Inferring Urban Travel Patterns From Cellphone Data

MIT News, 8/29/2016

Researchers are using data on the locations people make calls from to model the movement patterns of Boston commuters; the system may replace or supplement surveys of residents. The article discusses the benefits of gathering and processing more data more quickly and cheaply, though students may be able to identify some disadvantages of using call data.

As FBI Warns Election Sites Got Hacked, All Eyes Are on Russia

Wired, 8/29/2016

Hackers have broken into the Illinois and Arizona state boards of elections’ records, following hacks of the Democratic National Committee and the Clinton campaign in the last couple of months. This highlights concerns about the security of voter records and even ballot integrity, including effects on U.S. citizens’ confidence in election results.

How an Algorithm Learned to Identify Depressed Individuals by Studying Their Instagram Photos

MIT Technology Review, 8/19/2016

Researchers have developed a machine-learning algorithm that achieves 70% recall in identifying depressed individuals by characteristics of their (pre-diagnosis) Instagram photo posts. This is a great example of a medical development with great potential for benefit (early diagnosis and treatment) that also raises serious concerns (privacy, misuse of the information, misprediction). It’s also an example of Mechanical Turk being used as a research platform.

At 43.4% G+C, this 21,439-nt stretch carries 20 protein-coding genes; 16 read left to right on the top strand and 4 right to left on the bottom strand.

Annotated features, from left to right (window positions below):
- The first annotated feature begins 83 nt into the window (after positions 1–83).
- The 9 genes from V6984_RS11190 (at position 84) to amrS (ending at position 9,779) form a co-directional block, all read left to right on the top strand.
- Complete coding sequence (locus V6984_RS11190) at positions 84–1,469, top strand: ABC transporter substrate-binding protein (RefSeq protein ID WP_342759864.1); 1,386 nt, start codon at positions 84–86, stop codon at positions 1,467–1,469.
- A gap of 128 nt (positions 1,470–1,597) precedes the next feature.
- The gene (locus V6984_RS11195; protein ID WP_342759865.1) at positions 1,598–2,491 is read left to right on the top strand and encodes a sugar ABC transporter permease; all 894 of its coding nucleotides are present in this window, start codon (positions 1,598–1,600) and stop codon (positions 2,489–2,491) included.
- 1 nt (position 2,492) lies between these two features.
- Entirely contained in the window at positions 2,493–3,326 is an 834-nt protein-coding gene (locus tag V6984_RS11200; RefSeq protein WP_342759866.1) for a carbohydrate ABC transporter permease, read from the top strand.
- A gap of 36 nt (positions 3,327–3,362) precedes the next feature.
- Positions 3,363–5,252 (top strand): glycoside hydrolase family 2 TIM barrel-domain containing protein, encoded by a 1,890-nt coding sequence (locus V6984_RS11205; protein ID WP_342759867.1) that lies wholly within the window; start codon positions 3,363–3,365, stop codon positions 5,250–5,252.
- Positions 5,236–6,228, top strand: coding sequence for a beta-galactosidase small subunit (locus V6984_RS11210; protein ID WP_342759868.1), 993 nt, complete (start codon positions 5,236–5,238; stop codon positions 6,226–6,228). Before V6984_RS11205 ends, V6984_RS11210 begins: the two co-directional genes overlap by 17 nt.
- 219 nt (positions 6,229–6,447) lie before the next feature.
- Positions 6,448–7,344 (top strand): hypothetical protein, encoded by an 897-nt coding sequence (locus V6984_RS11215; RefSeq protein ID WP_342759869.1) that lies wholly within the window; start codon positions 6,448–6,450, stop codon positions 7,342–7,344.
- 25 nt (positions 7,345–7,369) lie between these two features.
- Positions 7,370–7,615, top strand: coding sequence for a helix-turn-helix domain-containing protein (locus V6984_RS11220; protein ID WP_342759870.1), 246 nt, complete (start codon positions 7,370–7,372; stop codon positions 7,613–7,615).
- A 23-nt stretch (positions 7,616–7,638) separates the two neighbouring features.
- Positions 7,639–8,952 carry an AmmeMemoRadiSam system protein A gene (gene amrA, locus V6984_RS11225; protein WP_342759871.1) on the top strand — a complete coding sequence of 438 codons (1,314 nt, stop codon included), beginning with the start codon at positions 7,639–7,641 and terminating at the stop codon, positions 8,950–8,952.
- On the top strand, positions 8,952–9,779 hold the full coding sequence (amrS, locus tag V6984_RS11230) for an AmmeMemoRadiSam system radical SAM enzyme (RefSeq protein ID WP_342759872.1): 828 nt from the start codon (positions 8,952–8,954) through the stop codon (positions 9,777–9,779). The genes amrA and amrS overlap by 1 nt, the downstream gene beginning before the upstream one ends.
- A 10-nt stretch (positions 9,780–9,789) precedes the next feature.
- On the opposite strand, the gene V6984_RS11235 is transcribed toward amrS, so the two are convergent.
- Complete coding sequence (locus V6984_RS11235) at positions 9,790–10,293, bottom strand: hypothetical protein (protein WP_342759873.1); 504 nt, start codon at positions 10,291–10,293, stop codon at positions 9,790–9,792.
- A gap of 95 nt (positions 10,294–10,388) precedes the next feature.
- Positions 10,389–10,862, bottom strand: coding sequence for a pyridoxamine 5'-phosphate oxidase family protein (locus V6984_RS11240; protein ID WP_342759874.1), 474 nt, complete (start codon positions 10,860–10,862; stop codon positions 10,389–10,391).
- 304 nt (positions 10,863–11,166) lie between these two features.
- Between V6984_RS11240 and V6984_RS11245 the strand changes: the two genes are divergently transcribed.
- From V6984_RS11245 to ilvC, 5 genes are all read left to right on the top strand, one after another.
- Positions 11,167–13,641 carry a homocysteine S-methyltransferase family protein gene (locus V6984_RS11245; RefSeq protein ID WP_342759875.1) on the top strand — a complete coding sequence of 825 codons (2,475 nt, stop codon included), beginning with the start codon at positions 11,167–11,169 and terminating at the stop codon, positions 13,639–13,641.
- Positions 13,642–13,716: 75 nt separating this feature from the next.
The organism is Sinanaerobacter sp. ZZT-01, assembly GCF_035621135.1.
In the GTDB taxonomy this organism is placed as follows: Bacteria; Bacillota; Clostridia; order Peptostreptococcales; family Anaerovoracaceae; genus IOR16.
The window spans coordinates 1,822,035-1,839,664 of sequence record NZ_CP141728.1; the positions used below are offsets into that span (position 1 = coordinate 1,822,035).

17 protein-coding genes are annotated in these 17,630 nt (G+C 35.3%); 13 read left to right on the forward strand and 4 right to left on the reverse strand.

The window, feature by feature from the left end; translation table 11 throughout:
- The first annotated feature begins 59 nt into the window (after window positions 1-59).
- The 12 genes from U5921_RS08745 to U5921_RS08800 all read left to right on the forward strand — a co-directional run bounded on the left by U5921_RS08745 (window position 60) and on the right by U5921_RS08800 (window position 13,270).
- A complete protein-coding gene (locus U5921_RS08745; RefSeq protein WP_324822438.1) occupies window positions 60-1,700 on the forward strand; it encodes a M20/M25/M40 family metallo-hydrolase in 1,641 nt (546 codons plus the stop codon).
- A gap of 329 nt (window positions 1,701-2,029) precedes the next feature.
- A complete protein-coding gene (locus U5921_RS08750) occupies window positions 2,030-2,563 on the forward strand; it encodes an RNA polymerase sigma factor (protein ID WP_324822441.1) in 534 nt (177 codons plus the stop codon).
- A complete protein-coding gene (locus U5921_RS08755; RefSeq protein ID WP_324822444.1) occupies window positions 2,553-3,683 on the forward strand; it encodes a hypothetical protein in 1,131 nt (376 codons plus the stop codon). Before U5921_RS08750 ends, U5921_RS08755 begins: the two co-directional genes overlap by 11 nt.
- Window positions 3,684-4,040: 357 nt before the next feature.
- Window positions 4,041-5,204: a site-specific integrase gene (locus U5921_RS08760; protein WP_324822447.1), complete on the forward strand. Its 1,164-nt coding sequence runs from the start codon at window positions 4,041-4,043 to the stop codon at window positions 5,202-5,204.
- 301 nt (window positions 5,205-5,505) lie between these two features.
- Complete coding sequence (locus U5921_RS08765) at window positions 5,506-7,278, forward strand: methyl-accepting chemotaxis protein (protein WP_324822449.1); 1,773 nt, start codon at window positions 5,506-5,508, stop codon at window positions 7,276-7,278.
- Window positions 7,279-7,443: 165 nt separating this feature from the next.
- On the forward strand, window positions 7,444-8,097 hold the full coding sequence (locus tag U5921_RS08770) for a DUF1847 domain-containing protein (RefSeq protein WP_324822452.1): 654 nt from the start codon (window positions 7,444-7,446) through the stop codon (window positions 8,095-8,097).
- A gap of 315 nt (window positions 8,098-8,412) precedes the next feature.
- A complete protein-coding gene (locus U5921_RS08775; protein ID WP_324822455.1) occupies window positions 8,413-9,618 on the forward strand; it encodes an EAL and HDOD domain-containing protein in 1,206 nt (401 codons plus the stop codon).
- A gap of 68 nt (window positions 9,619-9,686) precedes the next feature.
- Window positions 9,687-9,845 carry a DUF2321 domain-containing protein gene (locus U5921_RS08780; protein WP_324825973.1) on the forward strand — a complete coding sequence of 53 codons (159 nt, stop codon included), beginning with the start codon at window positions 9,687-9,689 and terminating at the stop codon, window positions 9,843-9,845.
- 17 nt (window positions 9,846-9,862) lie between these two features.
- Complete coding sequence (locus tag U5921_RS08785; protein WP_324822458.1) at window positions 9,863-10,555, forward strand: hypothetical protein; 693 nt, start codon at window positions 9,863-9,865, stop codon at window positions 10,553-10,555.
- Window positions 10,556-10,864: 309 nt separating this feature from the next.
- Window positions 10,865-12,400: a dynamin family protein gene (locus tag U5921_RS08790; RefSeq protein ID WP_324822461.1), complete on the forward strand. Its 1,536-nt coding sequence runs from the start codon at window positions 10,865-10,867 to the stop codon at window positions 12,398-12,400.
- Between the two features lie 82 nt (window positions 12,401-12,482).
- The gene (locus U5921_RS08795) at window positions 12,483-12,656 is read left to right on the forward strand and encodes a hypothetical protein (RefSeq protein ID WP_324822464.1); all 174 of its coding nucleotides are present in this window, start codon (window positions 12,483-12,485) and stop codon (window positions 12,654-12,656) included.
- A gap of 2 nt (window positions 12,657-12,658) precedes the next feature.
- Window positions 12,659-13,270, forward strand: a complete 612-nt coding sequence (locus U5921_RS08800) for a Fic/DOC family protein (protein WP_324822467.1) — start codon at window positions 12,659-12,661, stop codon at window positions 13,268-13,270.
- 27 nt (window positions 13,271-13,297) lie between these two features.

How the NSA Snooped on Encrypted Internet Traffic for a Decade

Ars Technica, 8/19/2016

The U.S. National Security Agency (NSA) has been using an exploit in Cisco firewall software to break encryption and spy on traffic in Virtual Privacy Networks (VPNs). In the Internet age, government surveillance is more about collecting torrents of data to sift through than about focused operations, which affects businesses’ standards about when they protect communications and how.

The White House Releases Policy to Help Government Agencies Go Open Source

TechCrunch, 8/8/2016

The U.S.’s Federal Source Code Policy was recently revised to require that all custom code created or commissioned by government agencies must be available to all other agencies, and that 20% of it must be released open source. This emphasizes how integral software is to government operations, and offers an opportunity to remind students about how open source software works.

Protecting Privacy in Genomic Databases

MIT News, 8/9/2016

Researchers at MIT and Indiana Univerity are developing differential privacy techniques that add a small amount of random noise to queries on large genetic databases. This means databases can be made more openly available without (as much) risking the privacy of the individuals whose genetic data is in them. Includes a description of the potential privacy attacks being mitigated, and notes the scientific consequences of having to worry about privacy-compromising attacks on health databases.

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